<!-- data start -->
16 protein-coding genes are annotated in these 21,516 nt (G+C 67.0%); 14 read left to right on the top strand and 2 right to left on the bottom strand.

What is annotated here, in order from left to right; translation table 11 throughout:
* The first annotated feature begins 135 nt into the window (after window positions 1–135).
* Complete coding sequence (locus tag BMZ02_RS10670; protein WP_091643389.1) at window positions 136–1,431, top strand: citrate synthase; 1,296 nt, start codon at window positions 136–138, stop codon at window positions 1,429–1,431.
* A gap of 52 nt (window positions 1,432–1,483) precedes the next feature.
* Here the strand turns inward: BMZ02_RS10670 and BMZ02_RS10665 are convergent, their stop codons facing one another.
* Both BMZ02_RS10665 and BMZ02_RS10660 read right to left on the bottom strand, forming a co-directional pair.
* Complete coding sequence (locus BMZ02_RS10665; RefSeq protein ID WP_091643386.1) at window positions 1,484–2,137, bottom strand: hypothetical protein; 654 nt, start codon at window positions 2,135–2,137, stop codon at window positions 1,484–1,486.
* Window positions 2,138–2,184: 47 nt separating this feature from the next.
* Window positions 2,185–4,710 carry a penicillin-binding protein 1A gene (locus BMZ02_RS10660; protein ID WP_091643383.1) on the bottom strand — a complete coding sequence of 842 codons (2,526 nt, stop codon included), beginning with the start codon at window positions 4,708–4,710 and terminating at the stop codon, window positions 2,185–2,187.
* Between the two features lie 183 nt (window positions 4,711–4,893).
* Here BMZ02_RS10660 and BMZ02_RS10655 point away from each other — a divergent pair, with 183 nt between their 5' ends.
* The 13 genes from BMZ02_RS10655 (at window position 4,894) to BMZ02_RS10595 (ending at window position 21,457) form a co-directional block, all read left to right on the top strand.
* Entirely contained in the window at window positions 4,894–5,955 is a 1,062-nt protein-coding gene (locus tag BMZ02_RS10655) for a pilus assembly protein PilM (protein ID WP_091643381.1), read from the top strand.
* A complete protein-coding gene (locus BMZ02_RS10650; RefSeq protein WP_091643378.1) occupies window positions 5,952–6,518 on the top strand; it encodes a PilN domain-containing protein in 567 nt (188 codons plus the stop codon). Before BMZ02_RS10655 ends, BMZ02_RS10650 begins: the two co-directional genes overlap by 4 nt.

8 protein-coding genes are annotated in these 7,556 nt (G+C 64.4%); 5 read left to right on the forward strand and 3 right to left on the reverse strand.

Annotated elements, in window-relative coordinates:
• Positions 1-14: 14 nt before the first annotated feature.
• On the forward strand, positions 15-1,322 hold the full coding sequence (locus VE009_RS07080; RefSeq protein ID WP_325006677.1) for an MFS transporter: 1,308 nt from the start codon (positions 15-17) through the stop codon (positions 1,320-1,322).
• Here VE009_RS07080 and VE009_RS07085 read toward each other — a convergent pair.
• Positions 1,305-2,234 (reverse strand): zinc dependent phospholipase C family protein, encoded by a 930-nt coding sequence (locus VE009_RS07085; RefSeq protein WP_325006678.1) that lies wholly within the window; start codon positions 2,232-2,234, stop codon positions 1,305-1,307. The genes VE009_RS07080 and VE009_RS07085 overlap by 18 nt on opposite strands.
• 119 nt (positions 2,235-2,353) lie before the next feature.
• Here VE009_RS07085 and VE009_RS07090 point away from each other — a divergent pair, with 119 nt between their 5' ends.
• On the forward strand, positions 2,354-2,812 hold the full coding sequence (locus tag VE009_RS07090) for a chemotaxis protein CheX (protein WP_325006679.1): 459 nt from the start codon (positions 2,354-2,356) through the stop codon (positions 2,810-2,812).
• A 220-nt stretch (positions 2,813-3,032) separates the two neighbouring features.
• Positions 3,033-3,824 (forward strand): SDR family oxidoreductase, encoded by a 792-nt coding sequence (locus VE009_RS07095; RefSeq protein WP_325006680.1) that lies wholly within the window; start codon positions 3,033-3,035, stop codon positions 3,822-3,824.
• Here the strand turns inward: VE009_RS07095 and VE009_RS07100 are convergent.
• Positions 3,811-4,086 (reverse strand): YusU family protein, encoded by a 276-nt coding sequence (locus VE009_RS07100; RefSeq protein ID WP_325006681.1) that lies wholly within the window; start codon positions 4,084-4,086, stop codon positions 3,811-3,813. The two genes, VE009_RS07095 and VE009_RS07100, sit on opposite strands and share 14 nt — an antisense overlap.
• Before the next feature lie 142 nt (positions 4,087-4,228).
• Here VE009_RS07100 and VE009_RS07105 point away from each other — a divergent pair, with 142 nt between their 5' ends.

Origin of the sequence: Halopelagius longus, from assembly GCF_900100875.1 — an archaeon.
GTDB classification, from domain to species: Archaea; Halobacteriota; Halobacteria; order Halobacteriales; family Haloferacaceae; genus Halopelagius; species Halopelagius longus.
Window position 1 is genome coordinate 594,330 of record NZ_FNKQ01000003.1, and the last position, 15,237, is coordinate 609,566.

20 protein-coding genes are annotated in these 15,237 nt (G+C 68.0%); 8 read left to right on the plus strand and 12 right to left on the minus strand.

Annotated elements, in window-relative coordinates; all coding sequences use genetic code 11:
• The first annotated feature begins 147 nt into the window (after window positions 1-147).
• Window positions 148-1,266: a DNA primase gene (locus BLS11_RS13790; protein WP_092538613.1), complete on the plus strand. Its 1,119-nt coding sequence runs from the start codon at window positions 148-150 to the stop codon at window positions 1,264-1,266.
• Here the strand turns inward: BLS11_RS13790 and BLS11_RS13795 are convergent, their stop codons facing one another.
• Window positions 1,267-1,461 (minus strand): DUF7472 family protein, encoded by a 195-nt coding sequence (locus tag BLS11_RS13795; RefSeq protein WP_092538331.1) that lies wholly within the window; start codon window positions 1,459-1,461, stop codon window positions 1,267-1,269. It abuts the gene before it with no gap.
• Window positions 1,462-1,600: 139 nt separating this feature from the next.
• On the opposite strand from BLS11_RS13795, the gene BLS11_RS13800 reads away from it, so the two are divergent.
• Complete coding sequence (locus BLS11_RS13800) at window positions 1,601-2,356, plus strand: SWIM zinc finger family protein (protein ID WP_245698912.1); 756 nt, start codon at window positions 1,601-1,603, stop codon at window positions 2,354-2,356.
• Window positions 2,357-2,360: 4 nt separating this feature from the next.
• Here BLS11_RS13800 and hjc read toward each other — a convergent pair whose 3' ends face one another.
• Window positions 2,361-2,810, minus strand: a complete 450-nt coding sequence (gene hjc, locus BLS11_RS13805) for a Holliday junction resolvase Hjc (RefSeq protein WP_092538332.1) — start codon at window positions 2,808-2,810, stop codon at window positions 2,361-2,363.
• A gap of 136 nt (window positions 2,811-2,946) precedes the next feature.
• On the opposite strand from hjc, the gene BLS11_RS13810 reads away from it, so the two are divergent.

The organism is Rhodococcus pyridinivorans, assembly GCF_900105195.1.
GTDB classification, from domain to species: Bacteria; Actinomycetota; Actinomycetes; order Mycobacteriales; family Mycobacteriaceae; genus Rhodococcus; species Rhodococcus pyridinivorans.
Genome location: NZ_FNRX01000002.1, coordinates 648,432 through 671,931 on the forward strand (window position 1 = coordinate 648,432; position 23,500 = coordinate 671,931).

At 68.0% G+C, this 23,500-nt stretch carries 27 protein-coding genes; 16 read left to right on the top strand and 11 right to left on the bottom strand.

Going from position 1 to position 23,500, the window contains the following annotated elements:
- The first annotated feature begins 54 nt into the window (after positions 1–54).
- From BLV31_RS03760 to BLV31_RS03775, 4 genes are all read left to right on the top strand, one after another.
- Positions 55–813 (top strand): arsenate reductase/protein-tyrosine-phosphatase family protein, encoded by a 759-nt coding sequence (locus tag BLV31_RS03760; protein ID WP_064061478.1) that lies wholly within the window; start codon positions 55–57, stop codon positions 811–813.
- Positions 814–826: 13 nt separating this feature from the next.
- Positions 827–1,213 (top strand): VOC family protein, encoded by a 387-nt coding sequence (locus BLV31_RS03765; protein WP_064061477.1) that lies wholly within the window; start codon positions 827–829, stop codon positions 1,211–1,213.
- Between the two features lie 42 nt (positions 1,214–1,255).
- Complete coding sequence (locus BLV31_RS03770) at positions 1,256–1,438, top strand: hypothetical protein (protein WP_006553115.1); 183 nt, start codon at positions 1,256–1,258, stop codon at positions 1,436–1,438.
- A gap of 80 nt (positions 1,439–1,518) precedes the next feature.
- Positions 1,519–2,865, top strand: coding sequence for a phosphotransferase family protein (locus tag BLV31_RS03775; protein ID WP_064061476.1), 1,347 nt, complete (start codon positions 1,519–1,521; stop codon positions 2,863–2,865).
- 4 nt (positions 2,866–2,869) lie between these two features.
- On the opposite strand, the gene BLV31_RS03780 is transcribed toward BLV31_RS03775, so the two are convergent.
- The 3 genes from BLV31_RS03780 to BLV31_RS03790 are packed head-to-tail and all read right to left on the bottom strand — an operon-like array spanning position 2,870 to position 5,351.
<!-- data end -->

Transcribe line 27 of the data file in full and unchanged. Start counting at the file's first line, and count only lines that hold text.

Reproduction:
• Here the strand turns inward: VE009_RS07095 and VE009_RS07100 are convergent.